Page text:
When Tucker recently came to visit schools in Douglas County, he knew board members' names before they introduced themselves, Ray said. Tucker did his research. He visited different businesses in the community. He posed solutions to existing problems. At an April 3 public forum, rather than dining with the adults, he ate pizza with Douglas County students.
“He's a man that I felt like I could immediately trust,” Ray said.
Three finalists named
Tucker was one of three finalists announced by the school board. The others were Daniel Clemens, superintendent of North Kansas City Schools in Kansas City, Missouri, and Karen Brofft, superintendent of Lewis-Palmer School District in Monument.
Clemens withdrew his name prior to the April 5 meeting, the school board confirmed. The previous day, Fox31 reported that Clemens was involved in a federal lawsuit that accused North Kansas City School District administrators of negligence by not fully vetting a teacher who has pleaded guilty to sexually assaulting a student.
Some community members were disappointed to learn that interim Superintendent Erin Kane, who announced in January she would apply for the position, was not selected as a finalist. She was hired in 2016 at an annual salary of $240,000 after former superintendent Elizabeth Fagen resigned and took a position in the Humble Independent School District in Texas.
The school board's final decision comes after a search process that began last December, when the board contracted with an executive search firm to find candidates that met qualifications gathered from online surveys, community input meetings and board priorities. The board received more than 1,100 inquiries from nearly every state in the U.S., according to Ray.
The school board has since hosted more than 15 community input meetings at various locations around Douglas County. The week of April 2, candidates participated in panels with more than 70 staff members, students and community members and were interviewed by board members. A public forum was held at a local high school, where community members were able to submit questions and give input on the finalists. The interviews and forum were live streamed on the internet for the public.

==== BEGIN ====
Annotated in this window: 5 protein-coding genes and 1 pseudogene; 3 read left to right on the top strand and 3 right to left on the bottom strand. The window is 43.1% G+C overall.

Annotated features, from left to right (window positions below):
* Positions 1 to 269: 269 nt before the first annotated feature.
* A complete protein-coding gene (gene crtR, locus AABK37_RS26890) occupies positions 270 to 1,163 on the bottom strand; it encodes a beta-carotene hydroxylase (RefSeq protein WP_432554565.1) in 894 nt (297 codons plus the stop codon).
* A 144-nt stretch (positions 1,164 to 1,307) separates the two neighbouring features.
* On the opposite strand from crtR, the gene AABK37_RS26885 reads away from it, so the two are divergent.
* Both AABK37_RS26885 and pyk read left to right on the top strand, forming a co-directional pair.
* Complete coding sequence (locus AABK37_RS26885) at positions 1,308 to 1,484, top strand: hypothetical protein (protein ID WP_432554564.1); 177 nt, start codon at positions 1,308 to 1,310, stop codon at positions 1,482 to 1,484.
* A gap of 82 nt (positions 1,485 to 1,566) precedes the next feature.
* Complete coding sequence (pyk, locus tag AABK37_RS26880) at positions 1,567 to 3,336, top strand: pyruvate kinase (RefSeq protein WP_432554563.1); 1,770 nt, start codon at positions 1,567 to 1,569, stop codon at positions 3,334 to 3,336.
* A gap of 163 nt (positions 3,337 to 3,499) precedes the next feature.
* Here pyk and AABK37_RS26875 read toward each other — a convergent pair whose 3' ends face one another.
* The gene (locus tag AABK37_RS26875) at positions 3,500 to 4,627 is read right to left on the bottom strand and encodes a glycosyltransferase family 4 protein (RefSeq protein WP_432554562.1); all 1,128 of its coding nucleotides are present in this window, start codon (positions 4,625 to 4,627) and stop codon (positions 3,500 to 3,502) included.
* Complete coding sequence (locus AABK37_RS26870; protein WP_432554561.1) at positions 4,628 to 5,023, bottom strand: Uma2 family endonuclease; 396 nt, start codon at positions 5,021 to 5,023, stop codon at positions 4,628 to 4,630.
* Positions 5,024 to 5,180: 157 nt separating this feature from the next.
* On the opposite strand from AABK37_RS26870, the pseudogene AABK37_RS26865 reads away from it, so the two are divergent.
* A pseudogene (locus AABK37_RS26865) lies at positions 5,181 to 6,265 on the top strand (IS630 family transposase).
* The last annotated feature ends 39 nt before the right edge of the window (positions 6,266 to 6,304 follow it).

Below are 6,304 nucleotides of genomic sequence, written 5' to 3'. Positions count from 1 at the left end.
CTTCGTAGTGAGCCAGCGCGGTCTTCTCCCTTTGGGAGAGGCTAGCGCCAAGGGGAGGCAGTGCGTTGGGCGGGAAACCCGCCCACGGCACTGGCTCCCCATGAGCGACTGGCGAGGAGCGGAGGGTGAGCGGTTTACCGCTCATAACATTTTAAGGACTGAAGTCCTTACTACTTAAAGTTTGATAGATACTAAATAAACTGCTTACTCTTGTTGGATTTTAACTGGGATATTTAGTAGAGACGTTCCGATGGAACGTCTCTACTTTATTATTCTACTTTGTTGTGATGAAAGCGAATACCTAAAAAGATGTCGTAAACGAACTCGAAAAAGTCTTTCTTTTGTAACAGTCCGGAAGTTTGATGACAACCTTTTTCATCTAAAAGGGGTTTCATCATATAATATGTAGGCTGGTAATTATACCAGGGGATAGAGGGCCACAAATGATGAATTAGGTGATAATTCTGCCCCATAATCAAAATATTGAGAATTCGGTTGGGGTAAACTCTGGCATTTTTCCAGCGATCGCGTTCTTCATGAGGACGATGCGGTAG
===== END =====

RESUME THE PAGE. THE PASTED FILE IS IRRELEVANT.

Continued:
Tucker touched on subjects such as school funding, transparency, climate and culture, teacher pay and mental health. He calls special education a "moral obligation." He wants to see more partnerships with the business community. He has lobbied on the state and national levels to reduce the amount of standardized testing. He emphasized the importance of building relationships among students and staff.
"Every student should have at least one caring and compassionate adult in school to which he or she can turn to to discuss issues going on,” Tucker said in a April 2 interview with board members.
He took a moment to brag about his current district, Princeton City Schools. Of his students, 70 percent are minority and 70 percent are on free or reduced lunches. With a focus on student achievement, the graduation rate is 95 percent for all students, 96 percent for African American students and 85 percent for students with disabilities, he said.
“It was a goal. It was articulated by the board, articulated in our strategic plan," Tucker said. "And those things need to be put up front. They have to be part of what we do.”
He outlined four goals for his first 30-60 days as superintendent: building relationships in the community; building a strong relationship with the school board; reviewing data on student performance and the financial status of the district; and creating a culture of excellence and continuous improvement.
“There is a great deal of pride throughout the district. Clearly there is a focus on doing what is best for students,” Tucker said in the DCSD news release. “I give the community my promise — you are going to get 110 percent effort out of me each and every day."